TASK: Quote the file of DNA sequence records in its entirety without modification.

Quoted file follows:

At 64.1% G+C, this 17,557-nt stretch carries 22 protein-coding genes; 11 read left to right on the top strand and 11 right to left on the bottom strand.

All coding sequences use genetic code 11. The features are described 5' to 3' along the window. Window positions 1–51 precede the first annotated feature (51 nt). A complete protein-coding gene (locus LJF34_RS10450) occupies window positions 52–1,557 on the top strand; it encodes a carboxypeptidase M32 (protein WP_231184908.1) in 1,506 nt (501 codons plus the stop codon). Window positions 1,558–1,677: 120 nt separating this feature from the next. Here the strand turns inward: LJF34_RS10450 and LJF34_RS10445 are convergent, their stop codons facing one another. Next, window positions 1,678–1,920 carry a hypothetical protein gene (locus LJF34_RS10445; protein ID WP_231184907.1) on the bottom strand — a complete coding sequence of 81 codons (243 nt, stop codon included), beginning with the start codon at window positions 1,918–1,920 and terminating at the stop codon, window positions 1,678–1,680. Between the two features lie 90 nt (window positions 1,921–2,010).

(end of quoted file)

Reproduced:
At 64.1% G+C, this 17,557-nt stretch carries 22 protein-coding genes; 11 read left to right on the top strand and 11 right to left on the bottom strand.

All coding sequences use genetic code 11. The features are described 5' to 3' along the window. Window positions 1–51 precede the first annotated feature (51 nt). A complete protein-coding gene (locus LJF34_RS10450) occupies window positions 52–1,557 on the top strand; it encodes a carboxypeptidase M32 (protein WP_231184908.1) in 1,506 nt (501 codons plus the stop codon). Window positions 1,558–1,677: 120 nt separating this feature from the next. Here the strand turns inward: LJF34_RS10450 and LJF34_RS10445 are convergent, their stop codons facing one another. Next, window positions 1,678–1,920 carry a hypothetical protein gene (locus LJF34_RS10445; protein ID WP_231184907.1) on the bottom strand — a complete coding sequence of 81 codons (243 nt, stop codon included), beginning with the start codon at window positions 1,918–1,920 and terminating at the stop codon, window positions 1,678–1,680. Between the two features lie 90 nt (window positions 1,921–2,010).